This collection of Yehudi Wyner’s large-canvas music is as emotionally rich as it is technically accomplished.
The Piano Concerto, Chiavi in Mano” (keys in hand) is given a rollicking performance by pianist Robert Levin (dashing about his thousands of notes with dexterity, scintillating technique and all-important requirement of being able to switch emotional gears at the drop of a hat) and the Boston Symphony Orchestra (conductor Robert Spano leads a spirited performance that covers the entire dynamic spectrum and seldom loses its tight-ensemble sheen).
It might readily be subtitled “Ode to the schizophrenic” as its constantly changing mood keeps everyone on their toes, wondering if this, at times, frantic journey has a destination.
The piano begins completely alone (vaguely akin to the deliciously temporary tonal ambiguity of Beethoven’s G Major Concerto), quietly reflecting before a burst of triplets infuses the music with energetic abandon. From there, Wyner uses his considerable orchestration and creative skills to show the piano as accompanist (frequently with wild brass and an edgy Brahms-like dotted-rhythm dialogue) or dreamy protagonist (time after time, with wave after wave of sound, the piano seems intent on winning over the orchestra but is rebuffed at every sonic turn—not even a bold quotation from Tchaikovsky’s Fifth Symphony can win the day).
An attempt to break through the sound barrier by taking a decidedly playful approach (Levin’s variety of touch and utilization of weight is outstanding) only inspires the woodwinds to shriek with mocking taunts. Marvellously, there’s a brief legato moment where soloist and tormentors share the same idea; Wyner has subliminally foreshadowed the happy resolution to come. Now a different game is afoot, replete with catch-me-if-you-can pianistic scampering (answered intriguingly by a low-voiced chorale) that fantastically shifts into compelling dance-hall mode peppered with a saucy snare drum and violins that—in this instance—decide to let it ride.
Little wonder this work was awarded the 2006 Pulitzer Prize, it will also win over any audience lucky enough to hear it for themselves.
Wyner’s Cello Concerto astonishes in its emotional depth, motivic development and wondrous sense of genesis which goes far beyond any notion of program. Cellist Maximilian Hornung is most certainly on the same page as the composer. He despatches the considerable technical challenges with a sure-footed ease that lets him, and the listener, dwell solely on the inner struggle of thoughts and ideas that permeate the score. Also starting seul, the rich double stops belie the notion of solitude, setting up stunning contrast between the now anguished, ferocious attacks of the soloist and a pair of brooding bassoons. The orchestra (ably led by Susan Daenny Wyner who might wish take a few more breaths as the soundscape is informed with ethereal strings, a spatter of brass and upper-register cello) is never at odds with the solo line. Rather, it tries to help a colleague through a time of turmoil. One of many highlights occurs just after the violins blossom into full-bowed glory: there is an extended section where Hornung singlehandedly accompanies his colleagues through all registers and (even as the woodwinds return with the repeated-note motif that so beautifully first emerges over a bed of steady pizzicato) the balance is, finally, ideal. Curiously, the recording engineers left the Odense Symphony a tad distant in the solo-to-orchestra levels, leaving many of Wyner’s orchestration details for another day.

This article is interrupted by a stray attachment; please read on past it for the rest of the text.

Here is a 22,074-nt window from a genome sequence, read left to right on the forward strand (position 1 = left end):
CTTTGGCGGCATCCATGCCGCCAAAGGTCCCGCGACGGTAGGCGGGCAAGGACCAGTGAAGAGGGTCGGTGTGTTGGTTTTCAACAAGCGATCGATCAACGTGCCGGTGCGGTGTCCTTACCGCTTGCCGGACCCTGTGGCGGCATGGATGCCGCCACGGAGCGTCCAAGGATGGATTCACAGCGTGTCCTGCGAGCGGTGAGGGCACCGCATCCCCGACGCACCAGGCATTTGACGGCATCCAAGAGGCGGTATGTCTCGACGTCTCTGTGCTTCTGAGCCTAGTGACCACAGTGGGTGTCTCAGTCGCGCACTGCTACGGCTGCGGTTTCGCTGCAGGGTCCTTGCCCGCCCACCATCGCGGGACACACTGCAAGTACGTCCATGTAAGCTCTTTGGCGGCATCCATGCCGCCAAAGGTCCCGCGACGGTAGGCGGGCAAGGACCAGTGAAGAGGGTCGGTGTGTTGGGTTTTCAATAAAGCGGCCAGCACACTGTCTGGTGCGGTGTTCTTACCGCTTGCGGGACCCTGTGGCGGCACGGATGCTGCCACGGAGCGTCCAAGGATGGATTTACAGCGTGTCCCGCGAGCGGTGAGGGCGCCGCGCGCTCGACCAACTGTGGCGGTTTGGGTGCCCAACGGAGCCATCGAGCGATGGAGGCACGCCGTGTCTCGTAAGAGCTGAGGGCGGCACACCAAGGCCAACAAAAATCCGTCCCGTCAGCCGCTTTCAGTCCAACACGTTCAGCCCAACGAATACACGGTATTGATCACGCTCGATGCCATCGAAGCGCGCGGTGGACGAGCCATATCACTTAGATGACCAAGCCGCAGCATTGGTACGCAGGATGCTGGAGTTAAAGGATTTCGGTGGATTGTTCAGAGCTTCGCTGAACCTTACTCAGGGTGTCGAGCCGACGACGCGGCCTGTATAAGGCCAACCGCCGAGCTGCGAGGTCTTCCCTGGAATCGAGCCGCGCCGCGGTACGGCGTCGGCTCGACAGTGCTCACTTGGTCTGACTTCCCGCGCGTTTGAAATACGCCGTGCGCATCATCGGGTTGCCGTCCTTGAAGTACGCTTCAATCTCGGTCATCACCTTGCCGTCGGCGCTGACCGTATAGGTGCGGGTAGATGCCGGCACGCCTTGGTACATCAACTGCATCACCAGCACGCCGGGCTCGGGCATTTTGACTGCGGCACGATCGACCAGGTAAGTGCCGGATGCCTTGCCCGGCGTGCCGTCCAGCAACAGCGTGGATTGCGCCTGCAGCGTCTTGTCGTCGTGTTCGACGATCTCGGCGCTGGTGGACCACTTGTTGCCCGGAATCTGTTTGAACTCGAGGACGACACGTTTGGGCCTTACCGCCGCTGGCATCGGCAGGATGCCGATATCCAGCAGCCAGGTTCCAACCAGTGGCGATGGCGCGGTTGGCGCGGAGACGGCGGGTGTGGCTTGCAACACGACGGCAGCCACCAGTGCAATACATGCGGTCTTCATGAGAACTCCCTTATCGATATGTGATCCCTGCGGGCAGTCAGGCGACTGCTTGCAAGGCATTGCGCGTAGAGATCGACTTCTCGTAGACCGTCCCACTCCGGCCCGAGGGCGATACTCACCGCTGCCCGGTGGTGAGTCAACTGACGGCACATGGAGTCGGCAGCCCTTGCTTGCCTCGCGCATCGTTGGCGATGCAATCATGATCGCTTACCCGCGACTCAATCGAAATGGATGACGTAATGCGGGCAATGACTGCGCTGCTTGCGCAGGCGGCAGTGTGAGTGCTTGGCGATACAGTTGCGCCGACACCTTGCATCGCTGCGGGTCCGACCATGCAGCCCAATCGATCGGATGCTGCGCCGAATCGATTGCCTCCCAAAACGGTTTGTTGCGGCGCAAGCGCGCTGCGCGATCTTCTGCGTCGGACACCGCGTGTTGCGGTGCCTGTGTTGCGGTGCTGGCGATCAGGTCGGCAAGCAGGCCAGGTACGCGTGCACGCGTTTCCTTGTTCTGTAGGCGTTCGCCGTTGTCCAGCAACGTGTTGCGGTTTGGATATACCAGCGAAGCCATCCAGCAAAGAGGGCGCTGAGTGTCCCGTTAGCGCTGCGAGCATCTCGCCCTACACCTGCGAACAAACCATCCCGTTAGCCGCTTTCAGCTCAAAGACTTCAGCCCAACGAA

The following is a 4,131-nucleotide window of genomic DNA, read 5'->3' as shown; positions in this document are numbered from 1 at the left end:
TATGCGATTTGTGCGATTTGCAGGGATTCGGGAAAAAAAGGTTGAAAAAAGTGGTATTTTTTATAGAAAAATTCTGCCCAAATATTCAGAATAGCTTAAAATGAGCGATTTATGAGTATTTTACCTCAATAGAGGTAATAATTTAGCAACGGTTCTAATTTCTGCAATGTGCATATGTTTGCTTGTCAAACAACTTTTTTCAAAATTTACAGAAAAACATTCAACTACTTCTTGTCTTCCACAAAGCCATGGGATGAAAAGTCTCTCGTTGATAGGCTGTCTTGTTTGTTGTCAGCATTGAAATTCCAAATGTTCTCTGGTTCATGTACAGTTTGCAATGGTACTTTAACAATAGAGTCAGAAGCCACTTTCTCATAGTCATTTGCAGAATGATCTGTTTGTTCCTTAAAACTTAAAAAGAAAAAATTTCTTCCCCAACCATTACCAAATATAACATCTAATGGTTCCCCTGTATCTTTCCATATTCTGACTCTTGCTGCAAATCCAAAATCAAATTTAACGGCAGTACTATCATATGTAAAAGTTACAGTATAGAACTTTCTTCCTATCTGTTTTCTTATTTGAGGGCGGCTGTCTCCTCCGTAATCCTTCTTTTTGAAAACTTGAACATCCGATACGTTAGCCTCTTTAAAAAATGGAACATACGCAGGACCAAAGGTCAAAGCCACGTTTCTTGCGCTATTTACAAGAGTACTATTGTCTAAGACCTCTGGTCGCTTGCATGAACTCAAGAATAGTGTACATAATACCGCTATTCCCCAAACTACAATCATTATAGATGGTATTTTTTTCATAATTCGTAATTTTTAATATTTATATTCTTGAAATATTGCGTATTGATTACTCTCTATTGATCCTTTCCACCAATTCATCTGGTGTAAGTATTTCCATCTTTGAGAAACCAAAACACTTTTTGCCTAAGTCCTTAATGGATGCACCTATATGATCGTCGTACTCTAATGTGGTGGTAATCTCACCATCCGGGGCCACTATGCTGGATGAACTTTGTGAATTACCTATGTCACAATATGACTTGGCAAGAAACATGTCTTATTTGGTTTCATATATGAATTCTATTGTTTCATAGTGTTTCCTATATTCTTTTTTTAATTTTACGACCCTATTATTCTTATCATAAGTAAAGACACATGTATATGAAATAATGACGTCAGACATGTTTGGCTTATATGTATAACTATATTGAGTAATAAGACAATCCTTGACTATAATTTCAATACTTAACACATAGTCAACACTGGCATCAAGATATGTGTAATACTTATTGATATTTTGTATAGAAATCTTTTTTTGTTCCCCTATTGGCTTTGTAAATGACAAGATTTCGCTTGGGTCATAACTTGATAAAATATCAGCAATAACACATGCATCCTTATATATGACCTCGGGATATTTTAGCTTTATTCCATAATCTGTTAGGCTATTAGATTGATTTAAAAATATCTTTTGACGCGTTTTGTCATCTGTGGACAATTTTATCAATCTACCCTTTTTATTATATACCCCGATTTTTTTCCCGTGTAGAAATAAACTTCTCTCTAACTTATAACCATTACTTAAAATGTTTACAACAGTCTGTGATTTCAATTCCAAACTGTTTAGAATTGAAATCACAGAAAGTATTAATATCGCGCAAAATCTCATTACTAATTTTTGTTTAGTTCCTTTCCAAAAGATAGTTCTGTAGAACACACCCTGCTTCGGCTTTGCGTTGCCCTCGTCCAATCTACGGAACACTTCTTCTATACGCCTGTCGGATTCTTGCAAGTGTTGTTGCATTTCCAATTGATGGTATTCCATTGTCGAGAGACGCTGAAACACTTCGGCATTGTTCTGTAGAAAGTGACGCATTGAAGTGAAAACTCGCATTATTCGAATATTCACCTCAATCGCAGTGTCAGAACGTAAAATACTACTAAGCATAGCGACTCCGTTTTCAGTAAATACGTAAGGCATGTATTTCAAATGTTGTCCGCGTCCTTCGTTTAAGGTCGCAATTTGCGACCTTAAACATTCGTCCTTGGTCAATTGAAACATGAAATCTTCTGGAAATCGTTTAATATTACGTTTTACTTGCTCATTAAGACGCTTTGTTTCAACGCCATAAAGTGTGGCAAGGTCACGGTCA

In Lyric Harmony, the ear is treated to another banquet of orchestral colour (here the recording balance is excellent). Particularly appealing are the “backbeat” effects in the “Processional” as well as the spectacular use of percussion and “grumpy brass.” Conductor Wyner keeps everything moving and shapes the final hairpin dynamics with great skill.
The opening of Epilogue: In Memory of Jacob Druckman is a beautiful combination of low strings (using rhythm and texture that conjures up Sibelius’s Second Symphony and even Rossini’s Overture to William Tell) and melodic tympani. Not surprisingly, darkness overshadows the light. Hope does appear and the passage of time is alluded to with repeated pizzicatos following a singular bell. This heartfelt remembrance is moving and sincere. It’s a testament that wordlessly speaks volumes. JWR